The Lean Startup describes principles for managing startups. The main idea of the book is that founders initially do not really know what customers want. So instead of completely focusing on a well-defined product and then building it in a waterfall-like manner, one needs to figure out what to build. This should be done by quickly iterating based on customer feedback and potentially pivoting to completely new products.
The author defines startup as any human institution that operates in an area of extreme uncertainty. This does not only involve typical startups but can also include individual teams inside of non-profits or big companies.
The book is an easy read and it feels like anybody working in areas of extreme uncertainty should read it.
In 2019, I read Flash Boys, a book about high-frequency trading, and enjoyed it a lot. This year, I decided I would read another book from the author, Michael Lewis, and settled on The Big Short. It describes the events leading up to the US housing crisis, focusing on a few people who saw it coming and then shorted bonds related to the housing market.
The reason I found the book to be interesting is not the explanation of how the US housing crisis came to me – that has been discussed in many places before and was not new to me. However, there were not that many people that saw it coming early, and their stories are really interesting.
In the end, I found the book to be quite good, but also did not like it as much as Flash Boys. The book was also turned into a film, which is a bit dramatized but still quite decent.
Invent and Wander is a book about Jeff Bezos and his writings – shareholder letters and texts derived from various speeches. It was an odd read: I mainly read it as part of the free Kindle Unlimited trial, in which I only found a few interesting books. Bezos is a great writer and a lot happened in the history of Amazon, but as a book this is not well structured, so it was just an okay read. I would not read it again.
The Hitchhiker’s Guide to the Galaxy was originally a radio comedy and eventually turned into a, series of, books. It is widely known in pop culture as the origin of 42 as the answer to the question of life, the universe and everything. I listened to this as an audiobook, narrated by Stephen Fry.
I found the book to be incredibly funny. Fry does a great job at narrating it in many different voices. The events in the book are often rather random, but to be fair this only adds to the funniness.
There are different kinds of motivation: biological, extrinsic, intrinsic. The last of these is the most powerful but also the most fragile: It can only grow in certain environments. Drive describes this in detail, citing many scientific studies along the way.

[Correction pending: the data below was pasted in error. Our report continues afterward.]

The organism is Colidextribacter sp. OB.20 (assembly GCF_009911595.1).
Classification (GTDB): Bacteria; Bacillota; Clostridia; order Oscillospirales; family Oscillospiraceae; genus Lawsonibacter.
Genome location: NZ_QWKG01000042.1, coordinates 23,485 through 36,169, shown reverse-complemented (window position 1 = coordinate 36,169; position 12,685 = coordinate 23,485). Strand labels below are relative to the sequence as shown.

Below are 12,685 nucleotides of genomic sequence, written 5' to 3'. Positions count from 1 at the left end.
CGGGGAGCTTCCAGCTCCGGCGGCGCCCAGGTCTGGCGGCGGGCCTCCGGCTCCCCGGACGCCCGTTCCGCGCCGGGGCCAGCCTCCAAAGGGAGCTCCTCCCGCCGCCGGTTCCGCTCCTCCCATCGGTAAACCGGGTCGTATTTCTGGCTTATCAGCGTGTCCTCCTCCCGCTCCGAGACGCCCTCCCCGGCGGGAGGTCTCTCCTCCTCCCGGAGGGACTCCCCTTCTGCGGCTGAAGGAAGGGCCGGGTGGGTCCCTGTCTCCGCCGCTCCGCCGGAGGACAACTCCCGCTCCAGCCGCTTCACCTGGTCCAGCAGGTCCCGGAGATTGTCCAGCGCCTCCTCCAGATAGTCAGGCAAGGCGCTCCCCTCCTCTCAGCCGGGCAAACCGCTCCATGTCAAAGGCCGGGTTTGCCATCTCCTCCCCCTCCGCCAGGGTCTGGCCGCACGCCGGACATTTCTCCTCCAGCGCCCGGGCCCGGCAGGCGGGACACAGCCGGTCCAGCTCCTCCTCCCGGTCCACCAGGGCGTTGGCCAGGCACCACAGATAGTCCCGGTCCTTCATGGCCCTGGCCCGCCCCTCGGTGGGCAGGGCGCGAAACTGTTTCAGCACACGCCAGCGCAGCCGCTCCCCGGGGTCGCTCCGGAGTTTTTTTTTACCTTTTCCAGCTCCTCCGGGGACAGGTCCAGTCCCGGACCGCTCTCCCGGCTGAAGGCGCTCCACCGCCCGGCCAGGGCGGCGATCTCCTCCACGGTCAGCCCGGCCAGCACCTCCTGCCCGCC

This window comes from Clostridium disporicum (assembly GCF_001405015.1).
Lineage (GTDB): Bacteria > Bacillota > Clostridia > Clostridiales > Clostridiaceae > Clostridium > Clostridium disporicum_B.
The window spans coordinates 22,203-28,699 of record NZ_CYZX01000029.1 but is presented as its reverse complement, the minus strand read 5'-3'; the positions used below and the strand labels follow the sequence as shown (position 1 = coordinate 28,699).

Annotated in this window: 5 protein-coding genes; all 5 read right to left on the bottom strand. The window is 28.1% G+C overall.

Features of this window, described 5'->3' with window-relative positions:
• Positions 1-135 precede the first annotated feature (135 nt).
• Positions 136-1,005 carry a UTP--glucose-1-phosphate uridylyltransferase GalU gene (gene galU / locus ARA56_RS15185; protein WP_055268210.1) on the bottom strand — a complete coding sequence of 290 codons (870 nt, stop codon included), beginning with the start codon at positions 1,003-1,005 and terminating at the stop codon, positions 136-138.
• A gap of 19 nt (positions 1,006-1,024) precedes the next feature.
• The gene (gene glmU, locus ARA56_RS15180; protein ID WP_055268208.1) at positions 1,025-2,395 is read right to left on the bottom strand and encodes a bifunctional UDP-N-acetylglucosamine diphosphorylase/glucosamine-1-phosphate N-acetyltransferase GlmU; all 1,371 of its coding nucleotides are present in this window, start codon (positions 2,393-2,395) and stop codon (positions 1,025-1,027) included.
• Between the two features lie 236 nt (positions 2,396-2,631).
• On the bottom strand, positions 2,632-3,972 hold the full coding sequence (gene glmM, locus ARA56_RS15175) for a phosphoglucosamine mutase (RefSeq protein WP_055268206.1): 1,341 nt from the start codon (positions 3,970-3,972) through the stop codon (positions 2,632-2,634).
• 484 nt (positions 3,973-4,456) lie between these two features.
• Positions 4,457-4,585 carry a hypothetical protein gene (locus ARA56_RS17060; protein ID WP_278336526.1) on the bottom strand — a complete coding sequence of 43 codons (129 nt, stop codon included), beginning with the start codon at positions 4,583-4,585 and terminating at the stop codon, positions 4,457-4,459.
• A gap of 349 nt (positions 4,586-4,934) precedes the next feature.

While I was roughly familiar with these kinds of motivation, I learned a great amount about the intricacies of intrinsic motivation. All of this was not only an interesting discussion of motivation but also a great guide towards happiness: The book not only describes that intrinsic motivation is more effective but also that it leads to a more full-filled life. I especially liked that the author then applied these ideas to areas outside of work, e.g. to improving education systems or personal fitness.
I also ended up writing a more detailed summary in my reading notes.
Sebastian Fitzek is one of Germany’s most popular author of thriller books. This was the first book that I read from him: People go missing on a cruise ship and a troubled police officer goes on the ship to investigate.
I did not enjoy the book much, and will probably not read anything else from Fitzek. All characters are the most extreme version possible. There is no subtleness in anything and no good character arcs. I still ended up reading the entire book, mostly because I wanted to know how it ends.
The Midnight Library tells the story of Nora, who attempts suicide and subsequently lands in the midnight library: A place that allows her to live every possible life she could have lived had she made different choices. Nora uses this place to change the decisions she regrets, such as not following her best friend to Australia or not becoming a professional swimmer.
The book is deeply emotional and written in a way that makes it easy to follow Nora’s feelings. I always found it frustrating that we can only live through a finite number of choices, e.g. we are only able to live in a few places for multiple years. The main message of the book is somewhat obviously but nevertheless told well: All our choices inevitably lead to some regrets. Not being able to live through all possible lives makes life no less livable than not being able to listen to all possible songs makes music unenjoyable.
Looking back, I am quite happy about how diverse the set of books was. What additionally got more diverse this year compared to last year is the medium through which I have consumed books: I read some in paper form, some on Kindle, and then I also started listening to audiobooks.
Initially I was quite skeptical of audiobooks, but now I am a huge fan. Given how much time we sometimes spend in gyms or on walks, audiobooks are a great way to consume more books. They only work well for certain kinds of books though: The kind that you can follow along easily in a linear fashion (i.e. you do not have to skip back a few paragraphs occasionally) and there are no important visualizations.
Reflecting back on the year, I also noticed that I read quite irregularly, going from fighting my way through a couple of more difficult books, to not reading at all, and then reading a ton during the last two months. Given that I roughly averaged one book per five days at the end of the year, I would love to attempt reading one book per week in 2022. I am not yet sure if that is feasible though, so I will not make it a New Year’s resolution. We will see how much I will actually end up reading.